Then one day, my father called me to say that Stephen had passed away. I was devastated. Our family came together and we tried to cope with our grief in different ways. By now, I was convinced in the existence of the soul – that it was the body that had died and the soul had passed on to the next chapter in life’s journey. This understanding helped me to reassure and console my family, to help them to come to terms with what had happened. The church where the funeral was held was packed. His family, friends, doctors, nurses – hundreds – had come to say goodbye to the ‘gentle giant’ who had brought happiness to so many people.
A week after the funeral, I decided that I no longer needed to grieve, that Stephen’s soul had moved on and was probably very happy. I opened up my computer and saw a notice saying that there was a printing job waiting. I hadn’t given the order for anything to print, but slowly a white sheet of paper curled out of the printer. I picked it up and saw a tiny heart at the top left corner of an otherwise blank page. My heart leapt. I turned around and the bright morning light was streaming through the window.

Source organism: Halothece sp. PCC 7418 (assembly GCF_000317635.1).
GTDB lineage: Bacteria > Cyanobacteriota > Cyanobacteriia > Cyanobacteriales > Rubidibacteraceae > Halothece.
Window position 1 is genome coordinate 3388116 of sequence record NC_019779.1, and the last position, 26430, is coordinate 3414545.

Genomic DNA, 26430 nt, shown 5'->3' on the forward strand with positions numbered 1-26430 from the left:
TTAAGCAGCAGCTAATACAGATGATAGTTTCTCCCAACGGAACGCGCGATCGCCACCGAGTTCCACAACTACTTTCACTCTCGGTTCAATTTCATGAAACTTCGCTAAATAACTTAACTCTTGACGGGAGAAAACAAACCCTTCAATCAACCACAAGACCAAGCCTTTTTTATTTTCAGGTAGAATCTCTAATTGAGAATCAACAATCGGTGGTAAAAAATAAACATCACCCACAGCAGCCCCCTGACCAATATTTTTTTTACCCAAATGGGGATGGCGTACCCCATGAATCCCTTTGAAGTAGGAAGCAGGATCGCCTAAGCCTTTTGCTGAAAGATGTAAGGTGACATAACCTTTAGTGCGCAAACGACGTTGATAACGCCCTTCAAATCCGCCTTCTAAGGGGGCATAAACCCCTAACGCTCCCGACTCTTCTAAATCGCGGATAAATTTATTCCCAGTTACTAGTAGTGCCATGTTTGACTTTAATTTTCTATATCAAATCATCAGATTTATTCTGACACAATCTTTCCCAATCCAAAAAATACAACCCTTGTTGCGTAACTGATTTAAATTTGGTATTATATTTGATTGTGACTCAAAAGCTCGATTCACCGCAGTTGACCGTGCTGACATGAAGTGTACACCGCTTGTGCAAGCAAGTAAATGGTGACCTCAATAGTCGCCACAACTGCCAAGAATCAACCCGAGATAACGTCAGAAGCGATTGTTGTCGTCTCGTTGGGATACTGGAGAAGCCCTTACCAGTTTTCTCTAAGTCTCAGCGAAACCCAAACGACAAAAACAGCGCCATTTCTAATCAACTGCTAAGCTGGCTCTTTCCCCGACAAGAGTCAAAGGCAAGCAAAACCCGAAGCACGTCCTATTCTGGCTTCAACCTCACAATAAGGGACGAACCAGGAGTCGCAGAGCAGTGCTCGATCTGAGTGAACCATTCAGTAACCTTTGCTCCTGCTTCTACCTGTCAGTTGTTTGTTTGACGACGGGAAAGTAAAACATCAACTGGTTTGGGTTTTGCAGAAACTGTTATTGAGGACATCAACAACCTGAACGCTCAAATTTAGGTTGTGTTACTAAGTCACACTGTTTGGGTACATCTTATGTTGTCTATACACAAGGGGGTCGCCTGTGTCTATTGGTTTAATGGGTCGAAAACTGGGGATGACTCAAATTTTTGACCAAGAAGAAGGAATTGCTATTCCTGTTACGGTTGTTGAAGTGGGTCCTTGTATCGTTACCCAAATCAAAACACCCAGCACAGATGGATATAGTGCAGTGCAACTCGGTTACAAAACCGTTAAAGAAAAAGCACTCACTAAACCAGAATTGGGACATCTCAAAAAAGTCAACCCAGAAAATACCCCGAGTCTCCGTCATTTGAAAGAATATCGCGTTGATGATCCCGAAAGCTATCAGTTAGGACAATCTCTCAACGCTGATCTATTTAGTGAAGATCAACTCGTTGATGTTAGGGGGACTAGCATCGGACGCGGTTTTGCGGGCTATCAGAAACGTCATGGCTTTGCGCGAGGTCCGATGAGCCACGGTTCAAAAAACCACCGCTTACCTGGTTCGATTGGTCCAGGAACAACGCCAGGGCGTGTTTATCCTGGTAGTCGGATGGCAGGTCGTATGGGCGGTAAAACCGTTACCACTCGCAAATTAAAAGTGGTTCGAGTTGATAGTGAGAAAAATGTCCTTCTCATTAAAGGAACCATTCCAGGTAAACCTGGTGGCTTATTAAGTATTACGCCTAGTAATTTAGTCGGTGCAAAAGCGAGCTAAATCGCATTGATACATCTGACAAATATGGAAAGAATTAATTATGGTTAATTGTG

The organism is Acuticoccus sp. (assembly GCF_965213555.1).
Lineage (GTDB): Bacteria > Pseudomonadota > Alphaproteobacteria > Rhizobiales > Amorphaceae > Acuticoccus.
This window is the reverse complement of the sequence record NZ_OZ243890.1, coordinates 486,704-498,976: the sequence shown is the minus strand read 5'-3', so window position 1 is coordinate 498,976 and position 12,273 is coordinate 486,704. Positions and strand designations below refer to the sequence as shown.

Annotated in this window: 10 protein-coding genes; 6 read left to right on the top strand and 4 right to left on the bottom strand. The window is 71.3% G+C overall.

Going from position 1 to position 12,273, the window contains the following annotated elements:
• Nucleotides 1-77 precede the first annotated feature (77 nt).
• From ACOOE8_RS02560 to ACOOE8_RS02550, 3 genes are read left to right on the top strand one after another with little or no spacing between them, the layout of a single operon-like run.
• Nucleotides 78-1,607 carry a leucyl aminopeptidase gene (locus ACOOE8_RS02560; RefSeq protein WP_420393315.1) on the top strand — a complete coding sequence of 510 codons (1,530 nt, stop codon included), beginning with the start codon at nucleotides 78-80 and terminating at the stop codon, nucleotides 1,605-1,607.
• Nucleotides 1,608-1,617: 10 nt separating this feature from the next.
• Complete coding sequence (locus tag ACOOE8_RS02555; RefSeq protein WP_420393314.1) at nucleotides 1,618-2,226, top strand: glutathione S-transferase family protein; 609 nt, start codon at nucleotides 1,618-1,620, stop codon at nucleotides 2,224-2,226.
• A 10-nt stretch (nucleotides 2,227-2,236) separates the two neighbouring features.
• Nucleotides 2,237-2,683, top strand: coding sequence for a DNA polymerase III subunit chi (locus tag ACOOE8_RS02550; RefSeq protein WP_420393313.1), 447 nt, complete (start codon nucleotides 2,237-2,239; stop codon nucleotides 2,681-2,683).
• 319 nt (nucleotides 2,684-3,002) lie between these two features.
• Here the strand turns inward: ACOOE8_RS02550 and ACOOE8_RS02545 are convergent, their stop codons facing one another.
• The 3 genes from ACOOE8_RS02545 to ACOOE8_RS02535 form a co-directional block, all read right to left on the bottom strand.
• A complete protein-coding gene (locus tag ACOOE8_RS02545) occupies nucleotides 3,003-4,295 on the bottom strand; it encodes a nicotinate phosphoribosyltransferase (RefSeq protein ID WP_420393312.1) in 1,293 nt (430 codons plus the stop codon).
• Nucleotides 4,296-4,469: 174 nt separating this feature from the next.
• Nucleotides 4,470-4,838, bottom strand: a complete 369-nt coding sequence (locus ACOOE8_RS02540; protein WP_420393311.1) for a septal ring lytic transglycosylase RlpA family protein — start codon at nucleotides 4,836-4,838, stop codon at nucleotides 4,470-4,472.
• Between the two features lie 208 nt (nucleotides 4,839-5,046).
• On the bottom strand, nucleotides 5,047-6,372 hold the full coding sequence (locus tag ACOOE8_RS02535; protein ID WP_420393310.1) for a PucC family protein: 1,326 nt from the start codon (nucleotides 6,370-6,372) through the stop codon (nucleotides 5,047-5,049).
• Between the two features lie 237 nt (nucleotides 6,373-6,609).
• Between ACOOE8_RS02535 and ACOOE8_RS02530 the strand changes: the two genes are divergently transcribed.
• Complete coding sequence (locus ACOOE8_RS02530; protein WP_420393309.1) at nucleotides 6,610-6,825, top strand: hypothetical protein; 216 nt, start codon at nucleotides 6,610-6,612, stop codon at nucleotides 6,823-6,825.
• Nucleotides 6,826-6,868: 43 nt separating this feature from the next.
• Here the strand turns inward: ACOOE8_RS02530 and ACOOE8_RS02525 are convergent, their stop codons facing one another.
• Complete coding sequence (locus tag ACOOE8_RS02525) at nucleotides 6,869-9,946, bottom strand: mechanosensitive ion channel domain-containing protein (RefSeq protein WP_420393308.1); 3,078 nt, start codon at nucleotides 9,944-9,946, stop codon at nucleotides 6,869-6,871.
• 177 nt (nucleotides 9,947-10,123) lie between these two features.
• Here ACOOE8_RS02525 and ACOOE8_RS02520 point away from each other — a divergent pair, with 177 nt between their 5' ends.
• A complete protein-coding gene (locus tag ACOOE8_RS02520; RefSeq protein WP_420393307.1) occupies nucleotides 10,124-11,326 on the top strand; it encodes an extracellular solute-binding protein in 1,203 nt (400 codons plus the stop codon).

Was this Stephen’s parting message to me? Was this Stephen praying for me? Was this the telepathy of our eternal relationship?
I thank Stephen for playing such an important role in my life – for being a special and wise soul who taught me things that I never learned at school.
When I look at children, I feel that I am communicating with the soul. Sometimes that soul seems much wiser than the young body it is contained in, and I often remember my brother.”
Where to get help:
To get across the message that mental illness can affect any one of us, Whispers of Serenity released a video in November last year to launch the ‘Not Alone’ or ‘Nahnu Maak’ (We are with you) campaign. Featuring members of the Royal family, actors, media professionals, artists and students, it was screened at cinemas across Oman.
To view the video, click here.